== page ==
Rossendale Free Press
‘Upcycled’ tube trains could get Valley on line
ANEW fleet of light trains to connect Rossendale travellers with tram and train networks in Manchester could use some old parts from ‘recently retired’ London Underground trains.
Last week, Rossendale council was given the goahead to create a strategic outline business case for a new rail link, with £100,000 funding from Lancashire County Council and up to £50,000 from the Department for Transport.
The borough council will put £16,000 towards the business case project which will aim to show the benefits of the proposed links against its costs.
Rossendale’s cabinet were this week due to be asked to authorise the funding agreement and note a refreshed update on the rail link’s plans for the potential City-Valley Link shuttle.
The blueprint proposes a small fleet of battery-powered Vivarail class 230 trains using ‘upcycled’ body shells and bogey sets taken from old London Underground District Line trains. A bogey is the chassis or framework underneath a railway carriage which carries the wheel sets and suspension.
The Isle of Wight uses retired London Underground trains and recently reopened after a £26million upgrade.
In Rossendale, passenger experience on the new electric trains would be equivalent to brand new trains because the carriages would be refitted and redesigned, say the plans due to be discussed by the cabinet on Wednesday evening.
The electric trains would run along the existing Rawtenstall, Ramsbottom and Bury line but with three new stations at Ewood Bridge, Stubbins and Buckley Wells - which would also be a Metrolink tram interchange.
The overall aim is to offer regular commuter services from Rossendale into Bury, enabling forward travel into Manchester while also allowing the East Lancs Railway to run its heritage train services.
Statistics say more than half of Valley residents work outside the borough, with 9,000 travelling into Manchester daily. New light rail and Metrolink tram connections could remove between one and three million car journeys annually.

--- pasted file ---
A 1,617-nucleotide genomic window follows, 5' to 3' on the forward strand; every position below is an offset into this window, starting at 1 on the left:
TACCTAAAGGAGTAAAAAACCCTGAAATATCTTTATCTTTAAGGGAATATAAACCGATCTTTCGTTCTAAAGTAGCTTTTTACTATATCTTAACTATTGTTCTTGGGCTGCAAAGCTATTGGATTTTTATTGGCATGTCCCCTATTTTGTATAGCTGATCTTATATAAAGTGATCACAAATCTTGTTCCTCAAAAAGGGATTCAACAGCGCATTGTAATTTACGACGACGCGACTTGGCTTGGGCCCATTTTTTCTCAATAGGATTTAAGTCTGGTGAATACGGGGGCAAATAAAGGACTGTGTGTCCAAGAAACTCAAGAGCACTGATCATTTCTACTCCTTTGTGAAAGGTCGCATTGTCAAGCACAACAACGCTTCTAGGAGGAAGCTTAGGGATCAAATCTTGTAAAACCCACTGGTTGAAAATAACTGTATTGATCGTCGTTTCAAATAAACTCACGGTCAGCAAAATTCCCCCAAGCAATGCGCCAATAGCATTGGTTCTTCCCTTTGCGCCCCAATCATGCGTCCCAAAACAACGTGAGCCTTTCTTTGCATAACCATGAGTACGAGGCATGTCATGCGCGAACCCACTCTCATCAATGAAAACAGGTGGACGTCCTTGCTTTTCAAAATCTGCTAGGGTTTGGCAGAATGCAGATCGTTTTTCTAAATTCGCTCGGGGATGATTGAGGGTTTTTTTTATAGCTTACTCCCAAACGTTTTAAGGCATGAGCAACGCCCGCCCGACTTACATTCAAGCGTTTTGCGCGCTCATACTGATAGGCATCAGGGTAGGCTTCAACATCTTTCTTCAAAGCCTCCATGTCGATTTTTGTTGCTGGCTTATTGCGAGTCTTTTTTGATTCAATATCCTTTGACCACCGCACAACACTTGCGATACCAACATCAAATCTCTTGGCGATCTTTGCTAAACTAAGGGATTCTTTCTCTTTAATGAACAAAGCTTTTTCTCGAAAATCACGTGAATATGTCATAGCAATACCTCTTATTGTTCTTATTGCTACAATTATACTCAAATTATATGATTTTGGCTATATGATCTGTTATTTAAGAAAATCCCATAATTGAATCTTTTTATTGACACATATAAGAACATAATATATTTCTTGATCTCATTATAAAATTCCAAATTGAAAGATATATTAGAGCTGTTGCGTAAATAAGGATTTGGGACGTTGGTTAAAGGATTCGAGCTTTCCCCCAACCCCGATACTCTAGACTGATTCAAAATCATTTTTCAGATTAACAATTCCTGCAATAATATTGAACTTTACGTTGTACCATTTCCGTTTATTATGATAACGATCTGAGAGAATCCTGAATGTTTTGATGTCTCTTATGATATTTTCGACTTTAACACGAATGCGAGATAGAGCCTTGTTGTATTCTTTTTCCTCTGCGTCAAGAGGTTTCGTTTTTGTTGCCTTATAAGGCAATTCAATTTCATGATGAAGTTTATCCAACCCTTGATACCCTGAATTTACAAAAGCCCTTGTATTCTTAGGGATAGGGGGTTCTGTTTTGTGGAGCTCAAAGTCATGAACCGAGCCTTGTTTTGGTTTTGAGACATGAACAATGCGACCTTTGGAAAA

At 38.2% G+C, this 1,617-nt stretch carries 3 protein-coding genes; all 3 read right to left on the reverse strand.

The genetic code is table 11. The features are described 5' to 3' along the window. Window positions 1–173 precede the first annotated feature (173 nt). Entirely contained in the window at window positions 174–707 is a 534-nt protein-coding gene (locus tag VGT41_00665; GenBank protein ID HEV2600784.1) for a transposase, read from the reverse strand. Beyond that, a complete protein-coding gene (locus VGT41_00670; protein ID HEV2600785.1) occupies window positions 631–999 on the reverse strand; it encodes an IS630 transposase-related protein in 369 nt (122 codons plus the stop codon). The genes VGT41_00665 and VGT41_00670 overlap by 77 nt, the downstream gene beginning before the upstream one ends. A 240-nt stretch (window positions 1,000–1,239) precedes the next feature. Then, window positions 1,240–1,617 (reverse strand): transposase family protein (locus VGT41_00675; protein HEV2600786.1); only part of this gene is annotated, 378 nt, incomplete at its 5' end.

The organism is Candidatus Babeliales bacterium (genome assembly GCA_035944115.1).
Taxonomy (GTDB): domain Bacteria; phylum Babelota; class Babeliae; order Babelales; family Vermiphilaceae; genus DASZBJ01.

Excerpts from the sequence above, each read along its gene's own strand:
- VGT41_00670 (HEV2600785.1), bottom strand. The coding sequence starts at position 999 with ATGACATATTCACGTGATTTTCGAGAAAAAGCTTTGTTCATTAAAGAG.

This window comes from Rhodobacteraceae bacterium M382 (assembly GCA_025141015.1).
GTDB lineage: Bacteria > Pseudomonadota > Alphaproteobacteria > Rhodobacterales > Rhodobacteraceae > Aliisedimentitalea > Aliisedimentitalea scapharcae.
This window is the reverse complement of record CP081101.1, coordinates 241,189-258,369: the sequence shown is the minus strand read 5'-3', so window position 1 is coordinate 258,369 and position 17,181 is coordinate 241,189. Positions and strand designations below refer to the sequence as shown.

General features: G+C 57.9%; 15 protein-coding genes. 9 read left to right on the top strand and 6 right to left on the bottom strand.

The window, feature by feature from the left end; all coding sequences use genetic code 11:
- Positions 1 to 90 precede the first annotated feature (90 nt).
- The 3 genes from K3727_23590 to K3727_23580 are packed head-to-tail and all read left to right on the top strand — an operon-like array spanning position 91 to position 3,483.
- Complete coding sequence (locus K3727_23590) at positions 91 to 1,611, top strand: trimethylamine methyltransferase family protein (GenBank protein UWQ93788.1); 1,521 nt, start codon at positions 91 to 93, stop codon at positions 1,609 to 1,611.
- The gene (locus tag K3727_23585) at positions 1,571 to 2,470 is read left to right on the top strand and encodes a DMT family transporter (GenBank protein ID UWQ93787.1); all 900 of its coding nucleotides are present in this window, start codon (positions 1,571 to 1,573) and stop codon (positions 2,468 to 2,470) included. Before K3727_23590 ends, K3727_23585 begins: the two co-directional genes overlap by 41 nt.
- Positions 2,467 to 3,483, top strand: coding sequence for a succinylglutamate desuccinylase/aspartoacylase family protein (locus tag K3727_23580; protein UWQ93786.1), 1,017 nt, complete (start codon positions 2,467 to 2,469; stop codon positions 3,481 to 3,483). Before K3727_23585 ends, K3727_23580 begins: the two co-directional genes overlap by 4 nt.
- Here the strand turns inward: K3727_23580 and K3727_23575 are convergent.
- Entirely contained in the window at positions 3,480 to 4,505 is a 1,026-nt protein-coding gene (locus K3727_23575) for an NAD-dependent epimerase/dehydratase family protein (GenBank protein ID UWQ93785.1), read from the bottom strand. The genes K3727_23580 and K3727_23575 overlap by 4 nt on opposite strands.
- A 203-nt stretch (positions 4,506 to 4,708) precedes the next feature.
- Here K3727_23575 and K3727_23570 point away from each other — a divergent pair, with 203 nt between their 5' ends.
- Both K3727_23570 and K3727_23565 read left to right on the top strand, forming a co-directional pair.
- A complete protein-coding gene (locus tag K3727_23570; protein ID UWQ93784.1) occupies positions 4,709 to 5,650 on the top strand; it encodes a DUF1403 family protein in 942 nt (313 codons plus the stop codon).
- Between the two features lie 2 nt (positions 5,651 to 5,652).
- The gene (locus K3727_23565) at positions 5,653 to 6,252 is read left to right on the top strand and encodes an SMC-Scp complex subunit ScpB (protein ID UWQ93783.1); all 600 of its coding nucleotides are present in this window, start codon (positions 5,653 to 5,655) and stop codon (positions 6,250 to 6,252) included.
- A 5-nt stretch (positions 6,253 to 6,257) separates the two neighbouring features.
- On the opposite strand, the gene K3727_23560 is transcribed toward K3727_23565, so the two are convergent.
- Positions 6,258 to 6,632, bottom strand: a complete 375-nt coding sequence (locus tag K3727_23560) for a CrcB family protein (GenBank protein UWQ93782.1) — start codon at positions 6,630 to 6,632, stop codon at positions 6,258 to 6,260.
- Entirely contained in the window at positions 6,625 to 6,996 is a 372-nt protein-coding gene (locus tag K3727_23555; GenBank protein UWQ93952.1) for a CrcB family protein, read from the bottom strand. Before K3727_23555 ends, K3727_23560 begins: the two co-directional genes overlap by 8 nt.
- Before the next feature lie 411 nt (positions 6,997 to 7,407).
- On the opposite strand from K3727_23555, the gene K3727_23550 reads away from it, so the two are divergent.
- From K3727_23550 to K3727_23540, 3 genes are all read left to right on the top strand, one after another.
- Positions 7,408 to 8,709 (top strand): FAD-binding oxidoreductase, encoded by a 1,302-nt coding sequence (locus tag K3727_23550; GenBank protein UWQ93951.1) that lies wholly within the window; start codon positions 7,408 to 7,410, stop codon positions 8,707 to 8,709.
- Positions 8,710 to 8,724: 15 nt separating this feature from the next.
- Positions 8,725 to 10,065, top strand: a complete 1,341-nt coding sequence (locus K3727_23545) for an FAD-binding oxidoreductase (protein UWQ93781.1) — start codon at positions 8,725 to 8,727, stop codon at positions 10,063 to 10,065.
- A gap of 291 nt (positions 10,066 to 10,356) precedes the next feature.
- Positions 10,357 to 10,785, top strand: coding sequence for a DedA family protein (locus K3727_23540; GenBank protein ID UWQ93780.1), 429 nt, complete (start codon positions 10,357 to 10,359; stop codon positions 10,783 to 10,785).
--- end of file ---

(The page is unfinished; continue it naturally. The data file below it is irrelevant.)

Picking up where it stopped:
Battery-powered light trains are seen as a ‘high quality solution’ because they offer good acceleration and would minimise the need for railway infrastructure upgrades on the existing East Lancs rail line which has a number of limitations.
Rossendale council leader Coun Alyson Barnes has welcomed the funding for the business case and said new train-tram links would boost the area’s economy. But she also emphasised much work was still to be done.
Rossendale lost its mainstream railway services after the Beeching cuts of the late 1960s and early 1970s. Today, the East Lancs Railway runs a limited number of heritage trains between Bury, Rawtenstall and Heywood. Weekends and holidays are the peak times for it, and it also has aspirations to extend towards Manchester’s Castlefield area.
The City-Valley Link plan for Rossendale’s cabinet states: “Infrastructure and signalling are expensive to upgrade and changes are difficult to reverse.
“Where new trains are being procured, capacity improvement can be achieved through inherent speed and acceleration improvements. ‘Agile’ trains are a preferable means of increasing capacity over complex infrastructure upgrades, where possible.
“Infrastructure maintenance costs will increase with a more intense service and the time available for repairs will decrease.
“Design, installation and maintenance of complex infrastructure or signalling must be considered in context of staff and skills available.”